Who is at risk, symptoms, treatment

White phosphorus is a substance made artificially from phosphate rocks. It is a waxy solid that can be white, yellow or colorless with a garlic odor.

It is highly flammable and can ignite spontaneously when it encounters oxygen at 10 to 15 degrees above room temperature.

White phosphorus is used to make fertilizers, food additives and cleaning components. It is also used by the military in munitions and to produce smoke.

White phosphorus burns are relatively rare but can cause second to third degree burns and potentially fatal organ damage.

The people most likely to encounter white phosphorus are those who work in the industries where it is made or military personnel and civilians living in war zones where it is used.

Keep reading to learn more about white phosphorus burns, including symptoms, treatment, and who is at risk.

White phosphorus causes severe burns and other life-threatening symptoms if:

  • it comes into contact with your skin or eyes
  • you ingest it
  • you breathe it

Exposure to large amounts can be fatal, and chronic exposure to smaller amounts can also impact your health.

Contact with skin and eyes

If white phosphorus or its smoke comes into contact with your skin, it may cause immediately Very painful second or third degree burns. It is easily absorbed through the skin and its toxicity can have effects throughout the body, such as liver or kidney damage.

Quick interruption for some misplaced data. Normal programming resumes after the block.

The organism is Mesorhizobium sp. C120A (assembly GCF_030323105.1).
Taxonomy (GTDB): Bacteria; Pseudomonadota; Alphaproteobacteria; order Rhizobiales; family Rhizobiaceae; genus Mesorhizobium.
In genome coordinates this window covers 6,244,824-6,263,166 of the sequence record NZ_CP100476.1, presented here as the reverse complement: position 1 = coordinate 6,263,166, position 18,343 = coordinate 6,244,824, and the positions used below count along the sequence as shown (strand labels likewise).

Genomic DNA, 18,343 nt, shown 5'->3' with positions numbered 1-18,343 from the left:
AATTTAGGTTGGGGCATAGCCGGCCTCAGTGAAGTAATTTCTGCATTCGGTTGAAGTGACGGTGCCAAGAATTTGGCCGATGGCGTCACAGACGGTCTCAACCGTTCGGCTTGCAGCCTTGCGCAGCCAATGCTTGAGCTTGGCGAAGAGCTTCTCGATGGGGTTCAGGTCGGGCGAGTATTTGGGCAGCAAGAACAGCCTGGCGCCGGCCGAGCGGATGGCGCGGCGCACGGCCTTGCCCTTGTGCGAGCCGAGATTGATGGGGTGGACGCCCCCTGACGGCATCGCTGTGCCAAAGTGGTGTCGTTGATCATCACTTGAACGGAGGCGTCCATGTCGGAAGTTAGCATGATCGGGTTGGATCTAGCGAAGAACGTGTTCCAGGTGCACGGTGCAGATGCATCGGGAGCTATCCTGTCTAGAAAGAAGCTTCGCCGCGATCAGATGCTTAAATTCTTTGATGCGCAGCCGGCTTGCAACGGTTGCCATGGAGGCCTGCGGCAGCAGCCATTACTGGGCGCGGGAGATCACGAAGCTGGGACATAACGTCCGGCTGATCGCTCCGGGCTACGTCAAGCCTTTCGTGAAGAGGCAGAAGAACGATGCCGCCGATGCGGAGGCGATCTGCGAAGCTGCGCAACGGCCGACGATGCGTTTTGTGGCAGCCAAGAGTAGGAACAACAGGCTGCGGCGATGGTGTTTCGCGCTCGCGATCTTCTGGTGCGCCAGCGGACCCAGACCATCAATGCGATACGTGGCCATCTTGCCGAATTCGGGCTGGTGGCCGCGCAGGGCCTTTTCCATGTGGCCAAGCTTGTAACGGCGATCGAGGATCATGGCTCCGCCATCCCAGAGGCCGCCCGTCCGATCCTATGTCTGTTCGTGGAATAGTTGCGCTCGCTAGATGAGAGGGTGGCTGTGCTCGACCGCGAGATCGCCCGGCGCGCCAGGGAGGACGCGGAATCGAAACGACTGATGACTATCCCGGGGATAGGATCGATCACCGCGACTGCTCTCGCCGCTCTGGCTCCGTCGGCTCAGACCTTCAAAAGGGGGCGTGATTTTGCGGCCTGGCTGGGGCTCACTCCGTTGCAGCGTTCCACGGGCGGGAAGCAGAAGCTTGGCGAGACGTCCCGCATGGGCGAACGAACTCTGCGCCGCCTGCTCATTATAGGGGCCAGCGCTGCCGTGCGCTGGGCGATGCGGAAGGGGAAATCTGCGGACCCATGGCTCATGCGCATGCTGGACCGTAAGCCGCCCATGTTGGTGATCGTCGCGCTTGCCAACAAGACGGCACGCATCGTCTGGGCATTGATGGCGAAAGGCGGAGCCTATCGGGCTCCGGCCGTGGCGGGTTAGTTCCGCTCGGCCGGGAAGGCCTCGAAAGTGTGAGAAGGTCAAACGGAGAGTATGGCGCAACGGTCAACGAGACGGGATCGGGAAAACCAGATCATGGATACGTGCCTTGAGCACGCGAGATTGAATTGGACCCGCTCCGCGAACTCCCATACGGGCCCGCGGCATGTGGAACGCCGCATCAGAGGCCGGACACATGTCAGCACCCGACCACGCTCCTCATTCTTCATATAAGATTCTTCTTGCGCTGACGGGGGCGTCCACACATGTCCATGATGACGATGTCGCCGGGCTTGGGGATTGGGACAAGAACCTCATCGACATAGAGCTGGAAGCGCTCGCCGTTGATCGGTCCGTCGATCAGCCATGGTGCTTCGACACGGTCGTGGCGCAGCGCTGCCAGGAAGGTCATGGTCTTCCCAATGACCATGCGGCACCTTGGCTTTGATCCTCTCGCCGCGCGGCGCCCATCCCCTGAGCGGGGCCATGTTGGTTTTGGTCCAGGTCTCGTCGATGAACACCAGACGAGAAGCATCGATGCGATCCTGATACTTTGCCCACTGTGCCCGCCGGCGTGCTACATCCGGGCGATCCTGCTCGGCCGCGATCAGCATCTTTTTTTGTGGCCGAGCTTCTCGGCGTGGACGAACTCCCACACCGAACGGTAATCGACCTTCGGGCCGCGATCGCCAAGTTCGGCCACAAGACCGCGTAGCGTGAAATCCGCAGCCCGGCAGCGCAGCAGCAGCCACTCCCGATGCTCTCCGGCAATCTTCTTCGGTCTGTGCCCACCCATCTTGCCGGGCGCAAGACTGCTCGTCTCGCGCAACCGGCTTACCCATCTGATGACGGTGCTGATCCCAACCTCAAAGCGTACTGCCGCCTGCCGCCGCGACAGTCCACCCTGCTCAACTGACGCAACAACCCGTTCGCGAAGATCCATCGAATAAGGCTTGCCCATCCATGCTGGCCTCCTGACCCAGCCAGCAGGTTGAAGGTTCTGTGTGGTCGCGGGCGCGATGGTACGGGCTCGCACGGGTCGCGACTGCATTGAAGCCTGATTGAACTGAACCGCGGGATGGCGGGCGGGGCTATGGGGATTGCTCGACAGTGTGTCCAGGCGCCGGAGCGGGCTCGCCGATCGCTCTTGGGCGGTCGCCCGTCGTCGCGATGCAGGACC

Eye exposure can also cause symptoms such as:

Inhalation

Inhalation of white phosphorus smoke can cause:

Exposure to large amounts may cause:

  • heart damage
  • liver damage
  • heart damage
  • coma

You can die from too much exposure.

Ingestion

Ingestion may cause irritation of the mouth, throat and stomach which may lead to:

Ingestion of large amounts may cause whole body effects which may be life threatening. The whole-body effects occur in three phases:

  • Shock stage: Gastrointestinal effects may develop within the first few minutes to 8 hours after exposure. Toxicity can be severe enough to cause death in 24 to 48 hours.
  • Asymptomatic phase: The second stage lasts from 8 hours to 3 days and is characterized by an absence of symptoms.
  • Multiorgan failure: After 4 to 8 days, people may experience multiple organ failure or brain and spinal cord injury that can lead to death.

Chronic exposure

Chronic exposure to low amounts of white phosphorus can lead to:

White phosphorus burns can be second or third degree. Second degree burns affect the deepest part of your skin called your dermis. They can cause:

  • blisters
  • redness
  • swelling
  • pain

Third-degree burns penetrate your skin completely and can damage underlying tissue. They may not hurt if they damage nerve endings.

Instead of turning red, third-degree burns can become:

White phosphorus burns may have a garlicky odor and smoke may come from the burn site.

Workers in munitions and other industries that use white phosphorus in manufacturing are most at risk of exposure to white phosphorus. Military personnel or civilians living in war zones where white phosphorus is used are also at risk.

White phosphorus can accumulate in small amounts in fish living in contaminated lakes or streams or lie dormant in deep soil with little exposure to oxygen.

In some cases, white phosphorus can remain at the bottom of lakes and rivers near the factories where it is made.